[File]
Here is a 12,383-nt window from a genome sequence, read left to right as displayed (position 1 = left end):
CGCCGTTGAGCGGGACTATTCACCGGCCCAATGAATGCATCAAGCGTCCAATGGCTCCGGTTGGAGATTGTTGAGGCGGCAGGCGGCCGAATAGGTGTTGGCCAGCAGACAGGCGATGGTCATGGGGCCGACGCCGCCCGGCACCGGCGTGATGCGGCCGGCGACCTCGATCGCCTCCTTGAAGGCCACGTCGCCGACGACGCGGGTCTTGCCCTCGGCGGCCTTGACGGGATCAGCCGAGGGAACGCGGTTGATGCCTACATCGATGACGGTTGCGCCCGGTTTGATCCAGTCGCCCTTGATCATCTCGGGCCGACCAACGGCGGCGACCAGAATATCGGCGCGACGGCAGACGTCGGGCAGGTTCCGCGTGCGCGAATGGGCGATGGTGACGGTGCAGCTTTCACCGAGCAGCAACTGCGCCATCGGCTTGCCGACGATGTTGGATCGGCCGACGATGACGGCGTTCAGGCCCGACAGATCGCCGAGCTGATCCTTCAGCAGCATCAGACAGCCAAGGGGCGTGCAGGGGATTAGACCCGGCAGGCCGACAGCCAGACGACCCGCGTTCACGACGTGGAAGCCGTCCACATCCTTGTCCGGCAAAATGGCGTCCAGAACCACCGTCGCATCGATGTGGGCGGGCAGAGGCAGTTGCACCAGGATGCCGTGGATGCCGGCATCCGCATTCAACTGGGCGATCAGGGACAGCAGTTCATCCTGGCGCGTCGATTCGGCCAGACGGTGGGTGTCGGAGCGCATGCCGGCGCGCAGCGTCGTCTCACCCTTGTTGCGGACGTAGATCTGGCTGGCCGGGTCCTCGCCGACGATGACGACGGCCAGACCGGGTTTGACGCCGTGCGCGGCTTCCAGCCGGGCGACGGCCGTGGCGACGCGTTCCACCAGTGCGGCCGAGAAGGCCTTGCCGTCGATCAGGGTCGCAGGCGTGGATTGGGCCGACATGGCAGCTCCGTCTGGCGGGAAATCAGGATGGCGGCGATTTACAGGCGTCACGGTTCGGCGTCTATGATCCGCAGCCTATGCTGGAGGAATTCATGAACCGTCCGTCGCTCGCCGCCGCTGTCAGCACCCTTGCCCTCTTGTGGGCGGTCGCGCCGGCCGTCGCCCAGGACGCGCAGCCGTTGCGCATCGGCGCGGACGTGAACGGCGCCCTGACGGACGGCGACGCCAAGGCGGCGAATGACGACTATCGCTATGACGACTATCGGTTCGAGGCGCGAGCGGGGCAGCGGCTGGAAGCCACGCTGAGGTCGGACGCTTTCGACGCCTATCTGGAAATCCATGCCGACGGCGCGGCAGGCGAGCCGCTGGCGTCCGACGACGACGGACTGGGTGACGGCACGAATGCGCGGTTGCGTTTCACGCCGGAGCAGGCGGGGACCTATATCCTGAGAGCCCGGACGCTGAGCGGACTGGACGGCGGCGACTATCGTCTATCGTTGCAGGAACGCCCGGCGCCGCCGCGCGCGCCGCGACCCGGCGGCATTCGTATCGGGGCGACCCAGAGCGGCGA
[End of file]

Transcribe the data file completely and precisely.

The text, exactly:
Here is a 12,383-nt window from a genome sequence, read left to right as displayed (position 1 = left end):
CGCCGTTGAGCGGGACTATTCACCGGCCCAATGAATGCATCAAGCGTCCAATGGCTCCGGTTGGAGATTGTTGAGGCGGCAGGCGGCCGAATAGGTGTTGGCCAGCAGACAGGCGATGGTCATGGGGCCGACGCCGCCCGGCACCGGCGTGATGCGGCCGGCGACCTCGATCGCCTCCTTGAAGGCCACGTCGCCGACGACGCGGGTCTTGCCCTCGGCGGCCTTGACGGGATCAGCCGAGGGAACGCGGTTGATGCCTACATCGATGACGGTTGCGCCCGGTTTGATCCAGTCGCCCTTGATCATCTCGGGCCGACCAACGGCGGCGACCAGAATATCGGCGCGACGGCAGACGTCGGGCAGGTTCCGCGTGCGCGAATGGGCGATGGTGACGGTGCAGCTTTCACCGAGCAGCAACTGCGCCATCGGCTTGCCGACGATGTTGGATCGGCCGACGATGACGGCGTTCAGGCCCGACAGATCGCCGAGCTGATCCTTCAGCAGCATCAGACAGCCAAGGGGCGTGCAGGGGATTAGACCCGGCAGGCCGACAGCCAGACGACCCGCGTTCACGACGTGGAAGCCGTCCACATCCTTGTCCGGCAAAATGGCGTCCAGAACCACCGTCGCATCGATGTGGGCGGGCAGAGGCAGTTGCACCAGGATGCCGTGGATGCCGGCATCCGCATTCAACTGGGCGATCAGGGACAGCAGTTCATCCTGGCGCGTCGATTCGGCCAGACGGTGGGTGTCGGAGCGCATGCCGGCGCGCAGCGTCGTCTCACCCTTGTTGCGGACGTAGATCTGGCTGGCCGGGTCCTCGCCGACGATGACGACGGCCAGACCGGGTTTGACGCCGTGCGCGGCTTCCAGCCGGGCGACGGCCGTGGCGACGCGTTCCACCAGTGCGGCCGAGAAGGCCTTGCCGTCGATCAGGGTCGCAGGCGTGGATTGGGCCGACATGGCAGCTCCGTCTGGCGGGAAATCAGGATGGCGGCGATTTACAGGCGTCACGGTTCGGCGTCTATGATCCGCAGCCTATGCTGGAGGAATTCATGAACCGTCCGTCGCTCGCCGCCGCTGTCAGCACCCTTGCCCTCTTGTGGGCGGTCGCGCCGGCCGTCGCCCAGGACGCGCAGCCGTTGCGCATCGGCGCGGACGTGAACGGCGCCCTGACGGACGGCGACGCCAAGGCGGCGAATGACGACTATCGCTATGACGACTATCGGTTCGAGGCGCGAGCGGGGCAGCGGCTGGAAGCCACGCTGAGGTCGGACGCTTTCGACGCCTATCTGGAAATCCATGCCGACGGCGCGGCAGGCGAGCCGCTGGCGTCCGACGACGACGGACTGGGTGACGGCACGAATGCGCGGTTGCGTTTCACGCCGGAGCAGGCGGGGACCTATATCCTGAGAGCCCGGACGCTGAGCGGACTGGACGGCGGCGACTATCGTCTATCGTTGCAGGAACGCCCGGCGCCGCCGCGCGCGCCGCGACCCGGCGGCATTCGTATCGGGGCGACCCAGAGCGGCGA